I take the point of careful scholars who argue that, hypothetically speaking, Congress could conceivably pass a law that is plainly unconstitutional. For example, if Congress passed a law that said that somebody other than the president would be the commander in chief of a particular armed conflict, and not subject to presidential direction, presumably, that would be out of bounds.
But setting aside such abstract hypotheticals, as far as I'm aware -- and I'm pretty sure this is accurate -- the Supreme Court has never relied on the Youngstown framework to conclude that the president may violate a clear statutory prohibition. In fact, in Youngstown itself, the court rejected President Truman's plan to seize the steel mills.
Now, is that your understanding of the Supreme Court precedent in this area?
SOTOMAYOR: I haven't cases, or a sufficient number of cases, in this area to say that I can remember every Supreme Court decision on a question related to this topic.
As you know, in the Youngstown case, the court held that the president had not acted within his powers in seizing the steel mills in the particular situation existing before him at the time.
But the question or the framework doesn't change, which is, each situation would have to be looked at individually, because you can't determine ahead of time with hypotheticals what a potential constitutional conclusion will be.
As I may have said in -- to an earlier question, academic discussion is just that. It's presenting the extremes of every issue and attempting to debate about, on that extreme of the legal question, how should the judge rule?
FEINGOLD: I'll concede that point, Judge. I just -- I mean, given your tremendous knowledge of the law and your preparation, I'm pretty sure you would have run into any example of where this had happened.
And I just want to note that I am unaware of and if anybody is aware of an example of where something was justified under the president's power under the lowest ebb, I'd love to know about it, but I -- I think that's a -- that's not a question of a hypothetical. That's a factual question about what the history of the case law is.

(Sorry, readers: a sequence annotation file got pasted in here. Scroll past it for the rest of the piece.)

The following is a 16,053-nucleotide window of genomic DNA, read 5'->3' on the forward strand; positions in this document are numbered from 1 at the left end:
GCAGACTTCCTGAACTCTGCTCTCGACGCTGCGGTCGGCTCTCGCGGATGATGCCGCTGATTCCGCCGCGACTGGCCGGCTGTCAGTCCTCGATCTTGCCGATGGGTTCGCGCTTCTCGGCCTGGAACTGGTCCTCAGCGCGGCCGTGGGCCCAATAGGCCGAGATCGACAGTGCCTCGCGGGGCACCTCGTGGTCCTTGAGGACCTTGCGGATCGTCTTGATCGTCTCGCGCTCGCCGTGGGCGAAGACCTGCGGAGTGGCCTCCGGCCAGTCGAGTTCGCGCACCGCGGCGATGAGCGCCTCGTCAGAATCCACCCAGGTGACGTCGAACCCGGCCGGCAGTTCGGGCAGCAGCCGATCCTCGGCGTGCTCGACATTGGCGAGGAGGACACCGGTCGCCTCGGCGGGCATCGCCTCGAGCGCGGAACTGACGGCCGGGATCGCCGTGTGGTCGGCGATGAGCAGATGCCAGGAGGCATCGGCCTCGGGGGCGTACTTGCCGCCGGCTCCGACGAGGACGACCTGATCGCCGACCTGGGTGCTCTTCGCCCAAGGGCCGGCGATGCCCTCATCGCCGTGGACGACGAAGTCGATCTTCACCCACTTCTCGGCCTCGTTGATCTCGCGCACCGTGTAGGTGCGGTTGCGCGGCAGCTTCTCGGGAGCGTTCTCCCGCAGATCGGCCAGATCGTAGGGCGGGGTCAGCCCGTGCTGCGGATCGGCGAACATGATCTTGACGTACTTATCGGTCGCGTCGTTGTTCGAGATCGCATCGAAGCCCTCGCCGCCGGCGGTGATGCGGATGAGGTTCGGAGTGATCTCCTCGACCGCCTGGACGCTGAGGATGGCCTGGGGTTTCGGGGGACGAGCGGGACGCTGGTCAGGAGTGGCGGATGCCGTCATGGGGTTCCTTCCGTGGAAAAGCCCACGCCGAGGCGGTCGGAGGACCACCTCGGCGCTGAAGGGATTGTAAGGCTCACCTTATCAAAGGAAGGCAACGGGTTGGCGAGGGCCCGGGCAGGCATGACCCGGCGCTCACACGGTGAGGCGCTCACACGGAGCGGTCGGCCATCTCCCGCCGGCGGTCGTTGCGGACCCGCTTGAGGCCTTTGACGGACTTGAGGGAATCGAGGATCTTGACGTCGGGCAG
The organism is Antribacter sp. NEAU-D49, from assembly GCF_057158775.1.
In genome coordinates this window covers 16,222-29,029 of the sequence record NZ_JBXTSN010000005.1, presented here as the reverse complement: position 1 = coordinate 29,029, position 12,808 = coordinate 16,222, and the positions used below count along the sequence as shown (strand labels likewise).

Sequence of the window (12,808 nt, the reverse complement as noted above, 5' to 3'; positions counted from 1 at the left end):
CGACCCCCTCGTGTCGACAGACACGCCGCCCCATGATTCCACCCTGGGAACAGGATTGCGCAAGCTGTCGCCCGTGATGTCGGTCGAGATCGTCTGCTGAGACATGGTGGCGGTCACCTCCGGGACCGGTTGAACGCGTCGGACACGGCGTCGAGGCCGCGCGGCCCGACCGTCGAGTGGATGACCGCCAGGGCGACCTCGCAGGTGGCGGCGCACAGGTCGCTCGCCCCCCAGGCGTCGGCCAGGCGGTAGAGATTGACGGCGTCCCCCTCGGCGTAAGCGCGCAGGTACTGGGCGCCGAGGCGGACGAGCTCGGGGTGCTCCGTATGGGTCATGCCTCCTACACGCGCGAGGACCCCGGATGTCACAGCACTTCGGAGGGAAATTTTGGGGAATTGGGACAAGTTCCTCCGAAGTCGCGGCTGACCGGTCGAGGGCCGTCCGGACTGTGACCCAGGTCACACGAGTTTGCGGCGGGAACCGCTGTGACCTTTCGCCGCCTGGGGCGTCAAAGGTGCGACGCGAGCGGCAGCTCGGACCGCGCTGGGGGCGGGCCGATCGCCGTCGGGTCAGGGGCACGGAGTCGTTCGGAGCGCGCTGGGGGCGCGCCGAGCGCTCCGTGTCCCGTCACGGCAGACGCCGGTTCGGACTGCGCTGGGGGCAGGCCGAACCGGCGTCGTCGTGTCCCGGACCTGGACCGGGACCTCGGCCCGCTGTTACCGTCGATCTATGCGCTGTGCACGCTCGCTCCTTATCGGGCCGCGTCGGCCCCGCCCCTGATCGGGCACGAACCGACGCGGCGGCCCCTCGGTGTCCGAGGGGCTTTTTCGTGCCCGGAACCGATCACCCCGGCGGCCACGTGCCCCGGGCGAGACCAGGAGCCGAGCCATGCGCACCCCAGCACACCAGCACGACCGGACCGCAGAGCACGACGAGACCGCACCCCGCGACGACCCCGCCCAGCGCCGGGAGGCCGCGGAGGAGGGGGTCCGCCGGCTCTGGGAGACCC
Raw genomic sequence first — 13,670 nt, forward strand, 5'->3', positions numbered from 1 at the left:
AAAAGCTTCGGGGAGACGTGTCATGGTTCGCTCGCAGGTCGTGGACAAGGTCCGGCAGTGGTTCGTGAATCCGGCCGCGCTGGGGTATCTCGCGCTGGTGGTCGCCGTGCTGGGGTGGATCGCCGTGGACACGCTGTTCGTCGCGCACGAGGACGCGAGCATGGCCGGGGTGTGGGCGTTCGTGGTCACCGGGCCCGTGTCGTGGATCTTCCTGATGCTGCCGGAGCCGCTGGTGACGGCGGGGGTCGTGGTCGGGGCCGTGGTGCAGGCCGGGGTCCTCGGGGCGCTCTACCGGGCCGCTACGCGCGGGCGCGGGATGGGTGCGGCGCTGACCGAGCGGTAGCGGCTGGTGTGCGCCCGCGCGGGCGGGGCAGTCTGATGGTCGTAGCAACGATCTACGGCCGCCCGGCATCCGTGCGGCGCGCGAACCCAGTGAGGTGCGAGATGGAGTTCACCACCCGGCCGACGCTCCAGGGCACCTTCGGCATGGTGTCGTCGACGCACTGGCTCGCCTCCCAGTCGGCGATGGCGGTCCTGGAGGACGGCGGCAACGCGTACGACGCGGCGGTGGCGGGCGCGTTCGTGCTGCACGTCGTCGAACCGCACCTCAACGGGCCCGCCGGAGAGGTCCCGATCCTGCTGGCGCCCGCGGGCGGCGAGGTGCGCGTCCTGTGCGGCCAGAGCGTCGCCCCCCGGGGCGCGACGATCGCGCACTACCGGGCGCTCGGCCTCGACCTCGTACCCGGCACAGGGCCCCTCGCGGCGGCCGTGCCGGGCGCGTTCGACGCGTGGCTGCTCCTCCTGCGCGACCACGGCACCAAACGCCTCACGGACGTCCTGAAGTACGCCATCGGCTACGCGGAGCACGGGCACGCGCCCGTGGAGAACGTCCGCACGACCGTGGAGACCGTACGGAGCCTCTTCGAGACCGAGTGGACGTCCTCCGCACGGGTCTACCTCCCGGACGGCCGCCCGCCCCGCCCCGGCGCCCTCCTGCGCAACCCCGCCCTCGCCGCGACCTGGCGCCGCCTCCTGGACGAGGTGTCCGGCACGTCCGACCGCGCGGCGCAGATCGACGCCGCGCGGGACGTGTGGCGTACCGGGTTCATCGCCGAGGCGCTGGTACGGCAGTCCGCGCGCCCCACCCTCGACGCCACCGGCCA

SOTOMAYOR: I -- I can only accept your assumption. As I said, I -- I have not had sufficient cases to have looked at what I know in light of that particular question that you're posing.
FEINGOLD: In August 2002, the Office of Legal Counsel at the Department of Defense issued two memoranda considering the legal limits on interrogation of terrorism detainees. And one of these contained a detailed legal analysis of the criminal law prohibiting torture.
It concluded, among other things, that enforcement of the anti- torture statute would be an unconstitutional infringement on the president's commander-in-chief authority.
But, Judge, that memo did not once cite to the Youngstown case or to Justice Jackson's opinion in Youngstown. And we just learned on Friday in a new inspector general report that a November 2001 OLC memo providing the legal basis for the so-called terrorist surveillance program also did not cite Youngstown.
Now, I don't think you would have to be familiar with those memos to answer my question. Does it strike you as odd that a complex legal analysis of the anti-torture statute or the FISA act that considers whether the president could violate those statutes would not even mention the Youngstown case?